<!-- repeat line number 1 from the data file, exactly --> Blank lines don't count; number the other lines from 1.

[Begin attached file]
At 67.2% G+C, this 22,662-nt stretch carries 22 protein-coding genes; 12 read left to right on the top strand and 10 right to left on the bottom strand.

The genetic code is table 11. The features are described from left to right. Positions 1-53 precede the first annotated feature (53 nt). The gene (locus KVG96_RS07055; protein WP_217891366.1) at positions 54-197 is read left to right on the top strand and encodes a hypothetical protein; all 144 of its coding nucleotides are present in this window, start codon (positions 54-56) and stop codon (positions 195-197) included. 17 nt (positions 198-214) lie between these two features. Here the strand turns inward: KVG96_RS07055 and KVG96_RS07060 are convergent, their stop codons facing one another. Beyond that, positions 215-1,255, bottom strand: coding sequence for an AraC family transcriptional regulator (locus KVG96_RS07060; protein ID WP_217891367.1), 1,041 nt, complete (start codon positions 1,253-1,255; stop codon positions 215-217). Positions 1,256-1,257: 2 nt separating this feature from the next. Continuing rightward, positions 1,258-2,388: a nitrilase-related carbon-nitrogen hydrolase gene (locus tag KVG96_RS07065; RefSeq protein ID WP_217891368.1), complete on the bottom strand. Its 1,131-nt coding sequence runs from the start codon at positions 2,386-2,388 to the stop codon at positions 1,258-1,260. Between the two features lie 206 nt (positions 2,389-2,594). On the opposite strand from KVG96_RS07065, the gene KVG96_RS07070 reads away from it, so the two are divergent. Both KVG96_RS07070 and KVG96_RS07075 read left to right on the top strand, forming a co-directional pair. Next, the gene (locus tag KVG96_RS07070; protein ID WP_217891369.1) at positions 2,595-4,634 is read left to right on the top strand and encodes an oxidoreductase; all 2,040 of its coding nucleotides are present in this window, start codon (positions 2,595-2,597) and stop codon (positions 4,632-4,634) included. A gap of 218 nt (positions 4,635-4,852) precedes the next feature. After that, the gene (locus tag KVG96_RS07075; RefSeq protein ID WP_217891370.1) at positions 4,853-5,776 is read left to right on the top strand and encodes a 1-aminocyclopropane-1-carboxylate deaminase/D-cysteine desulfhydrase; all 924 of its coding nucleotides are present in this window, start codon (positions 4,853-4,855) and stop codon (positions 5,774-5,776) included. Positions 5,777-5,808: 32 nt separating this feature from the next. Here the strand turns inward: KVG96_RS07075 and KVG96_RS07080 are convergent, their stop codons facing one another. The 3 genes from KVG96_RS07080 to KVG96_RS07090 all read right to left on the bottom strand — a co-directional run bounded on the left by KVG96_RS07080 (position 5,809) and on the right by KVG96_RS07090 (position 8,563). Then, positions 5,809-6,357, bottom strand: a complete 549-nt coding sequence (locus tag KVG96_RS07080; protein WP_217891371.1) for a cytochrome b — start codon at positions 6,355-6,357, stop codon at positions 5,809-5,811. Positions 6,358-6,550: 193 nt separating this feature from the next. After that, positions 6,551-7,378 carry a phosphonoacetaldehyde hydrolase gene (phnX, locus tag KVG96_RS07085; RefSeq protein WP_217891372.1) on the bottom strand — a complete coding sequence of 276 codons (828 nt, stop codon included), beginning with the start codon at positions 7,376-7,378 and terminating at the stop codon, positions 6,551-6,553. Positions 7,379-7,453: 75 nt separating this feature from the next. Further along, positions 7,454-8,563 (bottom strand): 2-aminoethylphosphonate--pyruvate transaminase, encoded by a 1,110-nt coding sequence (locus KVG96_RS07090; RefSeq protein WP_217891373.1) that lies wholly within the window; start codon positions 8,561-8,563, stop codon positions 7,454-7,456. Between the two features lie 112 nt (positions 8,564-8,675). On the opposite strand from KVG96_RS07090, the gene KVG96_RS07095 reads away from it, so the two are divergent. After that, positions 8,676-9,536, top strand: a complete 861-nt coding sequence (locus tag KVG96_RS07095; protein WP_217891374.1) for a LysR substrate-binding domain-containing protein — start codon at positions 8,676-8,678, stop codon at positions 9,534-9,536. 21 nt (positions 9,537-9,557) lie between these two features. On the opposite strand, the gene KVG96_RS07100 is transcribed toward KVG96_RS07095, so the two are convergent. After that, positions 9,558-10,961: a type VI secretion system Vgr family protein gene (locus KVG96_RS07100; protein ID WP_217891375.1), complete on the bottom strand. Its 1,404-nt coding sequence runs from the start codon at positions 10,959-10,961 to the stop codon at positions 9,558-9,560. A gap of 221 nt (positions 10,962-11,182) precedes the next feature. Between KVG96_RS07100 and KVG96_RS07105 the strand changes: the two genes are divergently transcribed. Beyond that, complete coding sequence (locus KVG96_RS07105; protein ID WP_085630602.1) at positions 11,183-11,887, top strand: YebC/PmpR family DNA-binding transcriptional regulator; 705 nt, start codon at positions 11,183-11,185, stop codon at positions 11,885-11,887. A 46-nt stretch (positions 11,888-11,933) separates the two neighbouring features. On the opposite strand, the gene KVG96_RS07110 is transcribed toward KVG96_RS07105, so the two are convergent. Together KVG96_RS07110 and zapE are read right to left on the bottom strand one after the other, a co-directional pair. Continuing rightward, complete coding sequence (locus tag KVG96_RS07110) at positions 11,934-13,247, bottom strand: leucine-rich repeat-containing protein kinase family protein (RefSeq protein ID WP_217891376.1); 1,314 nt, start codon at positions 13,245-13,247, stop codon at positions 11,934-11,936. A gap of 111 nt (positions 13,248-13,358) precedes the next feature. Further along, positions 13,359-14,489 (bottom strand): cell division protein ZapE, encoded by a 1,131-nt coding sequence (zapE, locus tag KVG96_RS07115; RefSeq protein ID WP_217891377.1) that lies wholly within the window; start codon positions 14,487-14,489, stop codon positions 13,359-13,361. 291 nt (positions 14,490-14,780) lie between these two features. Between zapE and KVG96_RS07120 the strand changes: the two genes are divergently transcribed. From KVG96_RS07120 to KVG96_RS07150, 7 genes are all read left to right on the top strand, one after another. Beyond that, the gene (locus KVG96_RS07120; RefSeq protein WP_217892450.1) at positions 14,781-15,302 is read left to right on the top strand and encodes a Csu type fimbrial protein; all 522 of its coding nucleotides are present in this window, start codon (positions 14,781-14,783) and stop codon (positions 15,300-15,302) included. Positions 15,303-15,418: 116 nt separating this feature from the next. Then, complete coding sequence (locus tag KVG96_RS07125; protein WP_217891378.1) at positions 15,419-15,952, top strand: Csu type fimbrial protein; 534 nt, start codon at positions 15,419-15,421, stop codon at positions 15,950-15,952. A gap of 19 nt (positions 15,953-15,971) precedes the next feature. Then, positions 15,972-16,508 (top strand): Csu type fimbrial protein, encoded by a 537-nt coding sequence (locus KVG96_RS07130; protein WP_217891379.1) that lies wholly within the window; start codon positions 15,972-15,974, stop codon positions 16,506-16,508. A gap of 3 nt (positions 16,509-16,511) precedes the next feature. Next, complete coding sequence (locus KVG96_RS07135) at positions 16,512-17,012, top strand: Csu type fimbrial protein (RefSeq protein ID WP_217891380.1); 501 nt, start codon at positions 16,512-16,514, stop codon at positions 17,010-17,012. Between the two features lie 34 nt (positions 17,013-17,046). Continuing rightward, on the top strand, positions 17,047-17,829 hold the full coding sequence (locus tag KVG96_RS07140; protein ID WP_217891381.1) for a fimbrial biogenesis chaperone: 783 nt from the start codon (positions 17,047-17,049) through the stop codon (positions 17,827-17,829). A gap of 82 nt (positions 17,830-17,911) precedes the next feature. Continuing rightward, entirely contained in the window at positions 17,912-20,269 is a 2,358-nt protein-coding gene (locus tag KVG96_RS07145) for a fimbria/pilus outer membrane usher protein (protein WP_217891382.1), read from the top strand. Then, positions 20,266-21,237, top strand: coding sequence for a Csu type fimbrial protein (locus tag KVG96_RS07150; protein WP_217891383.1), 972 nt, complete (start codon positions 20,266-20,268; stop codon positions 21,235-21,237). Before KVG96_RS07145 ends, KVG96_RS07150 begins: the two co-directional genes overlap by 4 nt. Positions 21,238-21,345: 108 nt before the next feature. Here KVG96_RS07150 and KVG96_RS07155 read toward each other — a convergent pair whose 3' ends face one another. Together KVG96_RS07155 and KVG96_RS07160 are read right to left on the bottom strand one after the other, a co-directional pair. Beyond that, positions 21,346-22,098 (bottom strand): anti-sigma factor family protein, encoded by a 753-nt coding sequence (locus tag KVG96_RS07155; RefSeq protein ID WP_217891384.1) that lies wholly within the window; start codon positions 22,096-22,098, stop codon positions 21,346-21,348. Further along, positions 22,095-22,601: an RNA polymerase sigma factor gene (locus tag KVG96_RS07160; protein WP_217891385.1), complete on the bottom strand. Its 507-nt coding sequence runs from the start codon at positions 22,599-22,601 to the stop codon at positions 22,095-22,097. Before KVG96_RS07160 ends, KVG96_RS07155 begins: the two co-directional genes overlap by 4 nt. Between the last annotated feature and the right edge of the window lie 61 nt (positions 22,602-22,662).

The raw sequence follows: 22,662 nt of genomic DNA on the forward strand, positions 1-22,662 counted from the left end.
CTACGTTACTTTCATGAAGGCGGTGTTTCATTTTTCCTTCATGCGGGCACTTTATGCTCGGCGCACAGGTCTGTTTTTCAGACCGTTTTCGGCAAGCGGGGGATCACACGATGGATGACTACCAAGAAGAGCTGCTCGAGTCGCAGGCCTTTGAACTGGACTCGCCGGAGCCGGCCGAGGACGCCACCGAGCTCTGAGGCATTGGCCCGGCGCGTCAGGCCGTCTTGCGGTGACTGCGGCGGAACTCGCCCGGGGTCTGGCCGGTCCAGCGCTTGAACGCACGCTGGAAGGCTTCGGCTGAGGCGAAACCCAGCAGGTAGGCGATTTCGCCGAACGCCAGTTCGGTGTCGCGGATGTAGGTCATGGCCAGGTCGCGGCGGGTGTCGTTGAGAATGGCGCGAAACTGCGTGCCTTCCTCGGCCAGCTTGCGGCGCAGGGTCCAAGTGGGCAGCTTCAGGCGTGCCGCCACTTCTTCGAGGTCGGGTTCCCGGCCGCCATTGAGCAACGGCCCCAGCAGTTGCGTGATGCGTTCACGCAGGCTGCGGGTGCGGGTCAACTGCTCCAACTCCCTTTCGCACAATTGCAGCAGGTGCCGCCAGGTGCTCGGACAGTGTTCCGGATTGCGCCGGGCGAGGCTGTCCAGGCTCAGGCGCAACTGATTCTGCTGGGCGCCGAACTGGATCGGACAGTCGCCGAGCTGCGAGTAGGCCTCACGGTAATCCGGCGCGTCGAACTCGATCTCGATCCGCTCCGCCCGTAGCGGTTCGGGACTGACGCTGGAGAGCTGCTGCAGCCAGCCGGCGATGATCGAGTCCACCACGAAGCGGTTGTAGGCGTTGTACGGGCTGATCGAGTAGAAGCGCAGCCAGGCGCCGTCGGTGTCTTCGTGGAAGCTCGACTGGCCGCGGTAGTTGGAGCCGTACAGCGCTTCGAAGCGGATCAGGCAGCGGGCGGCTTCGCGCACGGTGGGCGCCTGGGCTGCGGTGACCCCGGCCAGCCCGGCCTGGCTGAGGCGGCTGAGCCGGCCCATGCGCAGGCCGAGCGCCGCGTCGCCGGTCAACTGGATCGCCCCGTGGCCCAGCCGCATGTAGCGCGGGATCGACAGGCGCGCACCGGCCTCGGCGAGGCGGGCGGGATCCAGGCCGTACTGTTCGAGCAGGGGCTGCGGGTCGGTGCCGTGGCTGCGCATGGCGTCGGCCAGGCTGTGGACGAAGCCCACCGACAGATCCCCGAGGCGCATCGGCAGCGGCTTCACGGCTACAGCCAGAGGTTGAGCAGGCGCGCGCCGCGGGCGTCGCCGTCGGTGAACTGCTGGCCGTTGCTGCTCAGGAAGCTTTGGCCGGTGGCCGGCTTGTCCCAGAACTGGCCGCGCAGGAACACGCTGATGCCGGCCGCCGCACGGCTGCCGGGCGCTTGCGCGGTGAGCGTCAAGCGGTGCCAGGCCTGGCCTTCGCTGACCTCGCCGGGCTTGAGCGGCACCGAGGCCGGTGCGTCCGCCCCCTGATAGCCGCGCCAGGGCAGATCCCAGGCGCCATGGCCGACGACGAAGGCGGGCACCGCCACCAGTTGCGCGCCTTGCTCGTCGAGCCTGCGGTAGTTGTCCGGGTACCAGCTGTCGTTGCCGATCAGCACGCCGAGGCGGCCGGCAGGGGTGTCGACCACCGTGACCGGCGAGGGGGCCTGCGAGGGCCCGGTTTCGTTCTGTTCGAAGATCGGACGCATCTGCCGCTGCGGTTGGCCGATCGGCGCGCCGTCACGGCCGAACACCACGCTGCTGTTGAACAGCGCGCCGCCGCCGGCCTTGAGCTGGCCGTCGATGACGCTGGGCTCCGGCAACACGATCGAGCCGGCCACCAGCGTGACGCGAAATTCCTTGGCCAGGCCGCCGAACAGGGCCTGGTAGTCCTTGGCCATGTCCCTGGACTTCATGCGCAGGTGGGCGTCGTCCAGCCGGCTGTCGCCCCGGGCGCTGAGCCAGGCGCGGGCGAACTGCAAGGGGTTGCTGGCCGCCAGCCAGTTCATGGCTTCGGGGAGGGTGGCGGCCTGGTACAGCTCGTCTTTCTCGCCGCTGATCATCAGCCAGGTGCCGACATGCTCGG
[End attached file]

At 67.2% G+C, this 22,662-nt stretch carries 22 protein-coding genes; 12 read left to right on the top strand and 10 right to left on the bottom strand.